What we do not have, however, as yet, is any type of absolutely accurate method to determine with certainty who needs treatment for prostate cancer if they have an elevated PSA level. Biopsies can’t do that (even when they are MRI/TRUS fusion guided). Genomic testing of biopsy specimens can’t do that. Tests like the 4KScore and phi tests can’t do that. In the end, a patient and his doctor still have to make a judgment call. And all too many men still respond to the need for that judgment call with a strong dose of the fear associated with the use of the word “cancer”.

It would be lovely if someone could come up with a simple blood or urine test that could really tell us — with 95 percent accuracy (or something like it) — that a specific individual patient did or did not have prostate cancer that really needed to be treated within the next 3 to 6 months (as opposed to being monitored). But we don’t have such a test, and it is unrealistic of any sensible cancer advocate to think that we are going to be able to stop every case of metastatic prostate cancer through the use of PSA testing. Most men still don’t go and see a doctor at all if they can avoid it! That’s a cultural fact of life.

So long as we go on re-fighting the PSA screening wars, we are not going to make any significant progress toward a better way to assess risk for prostate cancer. The PSA test is what it is — an indicator of the potential for any one of several types of prostate/urinary tract problem. And that is all it is. Getting an annual PSA test — and especially getting an annual PSA test while simultaneously refusing to have a digital rectal examination — is not a way to manage risk for prostate cancer.  On the other hand, not getting a PSA test when you need one (for all sort of possible reasons) is about as smart as not getting a vaccination against measles or tetanus or a whole bunch of other deadly disorders. You may well not need that vaccination. And you may well find you did not need the PSA test (just as you may never need certain types of vaccination) … but under the right conditions, any of these actions might help to save your life.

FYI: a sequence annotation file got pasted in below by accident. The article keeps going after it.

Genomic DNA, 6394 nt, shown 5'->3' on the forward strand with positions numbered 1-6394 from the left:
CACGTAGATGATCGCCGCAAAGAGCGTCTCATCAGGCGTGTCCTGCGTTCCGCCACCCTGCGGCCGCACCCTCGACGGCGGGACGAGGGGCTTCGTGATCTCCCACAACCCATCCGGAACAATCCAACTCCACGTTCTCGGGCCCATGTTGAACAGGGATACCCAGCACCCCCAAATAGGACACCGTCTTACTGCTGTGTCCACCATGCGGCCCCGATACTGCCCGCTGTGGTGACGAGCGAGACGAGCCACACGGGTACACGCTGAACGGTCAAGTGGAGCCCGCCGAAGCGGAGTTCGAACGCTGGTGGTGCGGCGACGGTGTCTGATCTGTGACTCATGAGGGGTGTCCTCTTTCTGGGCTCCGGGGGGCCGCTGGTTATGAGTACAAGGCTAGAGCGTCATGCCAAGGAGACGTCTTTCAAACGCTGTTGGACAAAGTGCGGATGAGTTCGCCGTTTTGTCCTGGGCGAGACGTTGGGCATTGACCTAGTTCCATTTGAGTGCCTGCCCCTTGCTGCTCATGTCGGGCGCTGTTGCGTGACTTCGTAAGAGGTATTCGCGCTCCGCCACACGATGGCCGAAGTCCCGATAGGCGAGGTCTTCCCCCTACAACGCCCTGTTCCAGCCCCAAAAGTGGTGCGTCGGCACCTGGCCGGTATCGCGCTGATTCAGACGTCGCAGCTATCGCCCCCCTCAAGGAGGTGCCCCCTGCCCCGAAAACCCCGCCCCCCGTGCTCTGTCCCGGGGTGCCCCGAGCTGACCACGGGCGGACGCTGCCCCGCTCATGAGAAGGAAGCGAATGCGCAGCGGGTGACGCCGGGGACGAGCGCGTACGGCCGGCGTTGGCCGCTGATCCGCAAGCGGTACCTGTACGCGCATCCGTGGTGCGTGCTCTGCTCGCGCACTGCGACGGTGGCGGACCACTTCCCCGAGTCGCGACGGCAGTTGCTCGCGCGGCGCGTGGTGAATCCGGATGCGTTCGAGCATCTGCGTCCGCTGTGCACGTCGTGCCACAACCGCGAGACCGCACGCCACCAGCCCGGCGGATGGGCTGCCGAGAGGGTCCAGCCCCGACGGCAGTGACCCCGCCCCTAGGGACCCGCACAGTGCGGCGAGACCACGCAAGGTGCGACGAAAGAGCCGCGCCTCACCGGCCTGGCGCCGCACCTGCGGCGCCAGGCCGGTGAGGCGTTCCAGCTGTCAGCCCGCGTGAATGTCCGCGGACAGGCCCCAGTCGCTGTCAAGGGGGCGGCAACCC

If we could develop an actual vaccine that prevented all forms of low-risk prostate cancer, then we might be able to vastly reduce the number of men who are currently getting over-biopsied and over-treatment. Better still, if we could develop a vaccine that prevented the vast majority of prostate cancers, then we would be even better off!

4 Responses

  1. A lot of “ifs”. While I see holes in Kapoor’s article I do agree with him that with more conservative approaches in place and a less aggressive urological physician pool, it can be argued that the data used by the USPSTF to make the Grade D Recommendation is already outdated. That in fact that some level of reduction in the treatment morbidities may be suitable for the USPSTF to reconsider their recommendation. What the level needs to be is unclear.

  2. Well, Sitemaster, you provided sufficient explanation that I do not have to comment at all. Well done!

  3. Personally, I find little to disagree with in the Op-Ed … the PSA test is solely about information, not treatment. It is one of the simplest and best indicators that further tests may be indicated and should be pursued.

    If a reduction in testing does in fact lead to later stage diagnosis, it is inevitable with today’s treatments that in time we will see an increase in disease-specific mortality. For me and many others, that alone justifies a change in the USPTF recommendation.

    By the by, there is a groundswell of discontent, not to mention embarrassment, that when the prostate cancer grassroots community was recently requested to lobby our Congresspersons for continued CDC funding for prostate cancer, the prostate cancer organizations did not advise that the CDC endorses the USPTF line on PSA testing.

  4. Beware of the self-referring doctor.